I credit my concept of a Data Mural to Rahul Bhavgava with MIT and Doctors for Global Health (DGH), an all-volunteer organization that cares deeply about health disparities and works to rectify them around the globe. He brought together doctors, public health professionals, community health workers, and artists to create a collaborative mural of a DGH project using project data to tell a compelling story. This idea is a perfect representation of the kind of “Data Mural” we want to create – a map of the geographic extent of the occurrence of infectious disease and a way to explore together the factors that may impact it’s course and cause.


Data Mural provides public health with a tool that gathers near real-time POC data to understand the contemporary geographical distribution of infectious disease through real time mapping, indexing and Big Data analytics tools.

This will allow public health care workers, policy and decision makers to improve their ability to triage spatially, manage infectious disease outbreak alerts and effectively teach – and reach – the most successful treatments down to the individual patient level.

In general Big Data applications rely on hospital records to gather data about disease incidence. Using POC sensors that are used in the field by health care workers has significant challenges.

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Data Mural is designed to be used by field health care workers that are involved in using POC sensors to screen or diagnose infectious diseases at the point they are occurring, not just in hospitals or clinics.

Providing near-real time data quickly to health care professionals in the field will be a critical tool for managing infectious disease outbreaks in the future, for example to triage family testing or treatment through mapping home visits and POC results on the ground.

There are a lot of mapping and GIS visualization tools already in the market and already used to map diseases. What makes Data Mural different is near-real time data from Point of Care (POC) diagnostic sensors is dynamic and doesn’t lend itself to a traditional data warehouse.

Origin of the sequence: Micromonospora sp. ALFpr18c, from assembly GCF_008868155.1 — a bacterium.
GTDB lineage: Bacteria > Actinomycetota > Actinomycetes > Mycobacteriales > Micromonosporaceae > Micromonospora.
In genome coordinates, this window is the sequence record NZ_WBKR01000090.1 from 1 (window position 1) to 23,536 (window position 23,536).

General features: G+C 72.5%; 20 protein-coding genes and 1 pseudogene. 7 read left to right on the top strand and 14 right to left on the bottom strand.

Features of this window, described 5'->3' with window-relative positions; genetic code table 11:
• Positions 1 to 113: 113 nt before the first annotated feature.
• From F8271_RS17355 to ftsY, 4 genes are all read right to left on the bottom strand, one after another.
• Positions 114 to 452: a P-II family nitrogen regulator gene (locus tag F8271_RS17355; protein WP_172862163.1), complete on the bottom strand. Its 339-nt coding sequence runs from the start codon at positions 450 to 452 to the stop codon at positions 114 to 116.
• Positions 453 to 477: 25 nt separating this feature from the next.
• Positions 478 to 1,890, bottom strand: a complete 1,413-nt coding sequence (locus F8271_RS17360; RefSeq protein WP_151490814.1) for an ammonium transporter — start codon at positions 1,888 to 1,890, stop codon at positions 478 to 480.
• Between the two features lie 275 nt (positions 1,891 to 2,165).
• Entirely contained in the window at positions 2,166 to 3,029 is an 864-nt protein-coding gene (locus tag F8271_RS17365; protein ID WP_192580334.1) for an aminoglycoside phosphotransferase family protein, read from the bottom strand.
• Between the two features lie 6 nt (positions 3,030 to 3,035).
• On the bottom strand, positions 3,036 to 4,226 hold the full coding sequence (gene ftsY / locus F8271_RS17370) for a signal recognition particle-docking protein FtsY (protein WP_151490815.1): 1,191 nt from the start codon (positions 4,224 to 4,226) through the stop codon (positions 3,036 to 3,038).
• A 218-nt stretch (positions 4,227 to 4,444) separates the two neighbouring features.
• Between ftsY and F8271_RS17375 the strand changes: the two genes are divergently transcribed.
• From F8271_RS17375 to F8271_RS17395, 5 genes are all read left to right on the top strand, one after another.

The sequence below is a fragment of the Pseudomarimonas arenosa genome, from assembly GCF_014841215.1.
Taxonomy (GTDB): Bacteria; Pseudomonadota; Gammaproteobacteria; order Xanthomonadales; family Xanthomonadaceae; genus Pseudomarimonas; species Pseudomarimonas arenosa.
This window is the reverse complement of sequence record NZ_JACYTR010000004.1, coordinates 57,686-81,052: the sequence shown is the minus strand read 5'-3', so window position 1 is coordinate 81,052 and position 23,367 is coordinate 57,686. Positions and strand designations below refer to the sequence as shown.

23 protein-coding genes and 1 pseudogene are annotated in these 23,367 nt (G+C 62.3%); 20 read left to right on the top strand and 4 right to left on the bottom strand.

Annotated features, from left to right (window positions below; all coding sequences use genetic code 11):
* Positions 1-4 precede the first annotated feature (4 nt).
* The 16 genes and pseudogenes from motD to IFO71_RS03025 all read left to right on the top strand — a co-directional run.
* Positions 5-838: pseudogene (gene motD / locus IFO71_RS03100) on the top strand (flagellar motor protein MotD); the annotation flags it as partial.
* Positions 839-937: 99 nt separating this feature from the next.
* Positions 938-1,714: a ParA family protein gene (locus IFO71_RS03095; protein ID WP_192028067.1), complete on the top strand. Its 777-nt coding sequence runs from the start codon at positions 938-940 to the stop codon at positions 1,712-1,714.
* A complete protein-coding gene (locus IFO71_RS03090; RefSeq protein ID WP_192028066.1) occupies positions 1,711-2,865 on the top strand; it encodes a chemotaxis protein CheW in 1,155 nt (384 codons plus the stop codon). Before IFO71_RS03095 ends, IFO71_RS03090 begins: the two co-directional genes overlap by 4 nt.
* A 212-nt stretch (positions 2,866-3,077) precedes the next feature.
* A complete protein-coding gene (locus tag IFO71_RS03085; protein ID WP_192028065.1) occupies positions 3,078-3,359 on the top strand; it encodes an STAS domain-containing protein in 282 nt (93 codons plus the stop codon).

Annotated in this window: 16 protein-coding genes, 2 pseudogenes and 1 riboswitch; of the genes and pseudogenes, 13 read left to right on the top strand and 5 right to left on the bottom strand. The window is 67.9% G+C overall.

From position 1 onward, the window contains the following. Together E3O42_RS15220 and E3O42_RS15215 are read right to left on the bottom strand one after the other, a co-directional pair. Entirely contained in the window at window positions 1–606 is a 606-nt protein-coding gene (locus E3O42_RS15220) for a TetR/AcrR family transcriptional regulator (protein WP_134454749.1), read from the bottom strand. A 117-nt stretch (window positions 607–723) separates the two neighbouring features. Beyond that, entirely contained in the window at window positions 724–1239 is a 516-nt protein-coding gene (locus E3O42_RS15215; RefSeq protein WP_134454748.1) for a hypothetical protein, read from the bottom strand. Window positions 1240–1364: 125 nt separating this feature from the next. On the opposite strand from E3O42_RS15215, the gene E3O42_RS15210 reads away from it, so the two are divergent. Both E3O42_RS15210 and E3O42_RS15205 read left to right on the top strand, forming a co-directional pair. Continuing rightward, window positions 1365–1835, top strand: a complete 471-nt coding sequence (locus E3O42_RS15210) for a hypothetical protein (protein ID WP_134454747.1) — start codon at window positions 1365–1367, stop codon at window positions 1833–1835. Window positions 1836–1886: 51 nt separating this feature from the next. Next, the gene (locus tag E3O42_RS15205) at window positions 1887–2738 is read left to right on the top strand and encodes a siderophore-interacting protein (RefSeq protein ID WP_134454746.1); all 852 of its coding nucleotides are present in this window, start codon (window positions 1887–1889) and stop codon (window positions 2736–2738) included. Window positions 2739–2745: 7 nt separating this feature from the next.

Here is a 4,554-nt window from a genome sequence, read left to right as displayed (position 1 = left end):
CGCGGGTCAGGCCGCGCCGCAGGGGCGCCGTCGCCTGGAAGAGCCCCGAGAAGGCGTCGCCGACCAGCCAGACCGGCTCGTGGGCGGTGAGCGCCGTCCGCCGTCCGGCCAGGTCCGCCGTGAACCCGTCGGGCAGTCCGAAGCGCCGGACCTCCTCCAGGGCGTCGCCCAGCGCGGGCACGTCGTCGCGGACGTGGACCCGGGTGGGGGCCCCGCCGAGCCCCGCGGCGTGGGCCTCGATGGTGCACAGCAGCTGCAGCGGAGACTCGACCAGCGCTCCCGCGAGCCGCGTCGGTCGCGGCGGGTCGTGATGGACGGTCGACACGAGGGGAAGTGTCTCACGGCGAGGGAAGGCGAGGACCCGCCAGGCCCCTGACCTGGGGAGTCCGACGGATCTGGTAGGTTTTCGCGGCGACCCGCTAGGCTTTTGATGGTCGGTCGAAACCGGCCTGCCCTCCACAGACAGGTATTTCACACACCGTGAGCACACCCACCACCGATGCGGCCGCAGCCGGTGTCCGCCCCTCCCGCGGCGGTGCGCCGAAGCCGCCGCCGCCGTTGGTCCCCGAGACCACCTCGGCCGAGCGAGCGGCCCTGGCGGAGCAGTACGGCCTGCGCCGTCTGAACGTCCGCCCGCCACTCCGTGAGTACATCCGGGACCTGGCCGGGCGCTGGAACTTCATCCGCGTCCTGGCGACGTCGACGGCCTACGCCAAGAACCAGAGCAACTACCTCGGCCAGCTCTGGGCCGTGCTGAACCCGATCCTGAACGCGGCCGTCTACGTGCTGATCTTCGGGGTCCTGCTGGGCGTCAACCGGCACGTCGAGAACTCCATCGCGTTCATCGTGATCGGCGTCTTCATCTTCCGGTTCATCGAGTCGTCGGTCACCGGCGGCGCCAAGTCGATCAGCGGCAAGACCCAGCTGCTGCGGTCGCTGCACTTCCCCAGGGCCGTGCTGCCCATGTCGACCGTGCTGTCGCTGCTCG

The VDW approach is a unique competitive advantage that allows Data Mural to integrate near-real time POC sensor data, index it alongside with all of the possibly relevant information (or metadata), and dynamically develop and test hypothesis. 

The Data Mural VDW approach also allows users to set up the Data Analytics program in a matter of days rather than months – we’re just now seeing Ebola maps when the crisis has been declared “won”- what might have changed if the Big Data Analytics been done in a day or two?

Data Mural leverages the already available visualization tools that provide really nice GIS visualizations of large data sets. However the current data correlations they provide are, for the most part, “flat”; that is two-dimensional rather than multidimensional (i.e., comparing lots of the available (index or meta-data over a specific geographic region).

Data Mural provides a unique set of Data Analytics tools that allow users to use and interact with Data Mural in new and unique ways. This is critical because we’ve all learned that great visualization tools are great if you know what metadata to use, but you first have to develop your own hypothesis and then build the query, etc…


Our Data Analytics tools, Epinome and Epicanvas work within and along with the index allow exploration and rapid hypothesis discovery needed to integrate heterogeneous data and produce insight.

Data Mural provides a full complement of unique tools that allow users to still utilize all of the tools they currently use for mapping and visualization of data in a rapidly deployable, scaleable, and very low cost Virtual Data Warehouse. We complement this offering with a set of new Data Analytics called Epinome and Epicanvas that allow users to dynamically interface and use data in new and creative ways.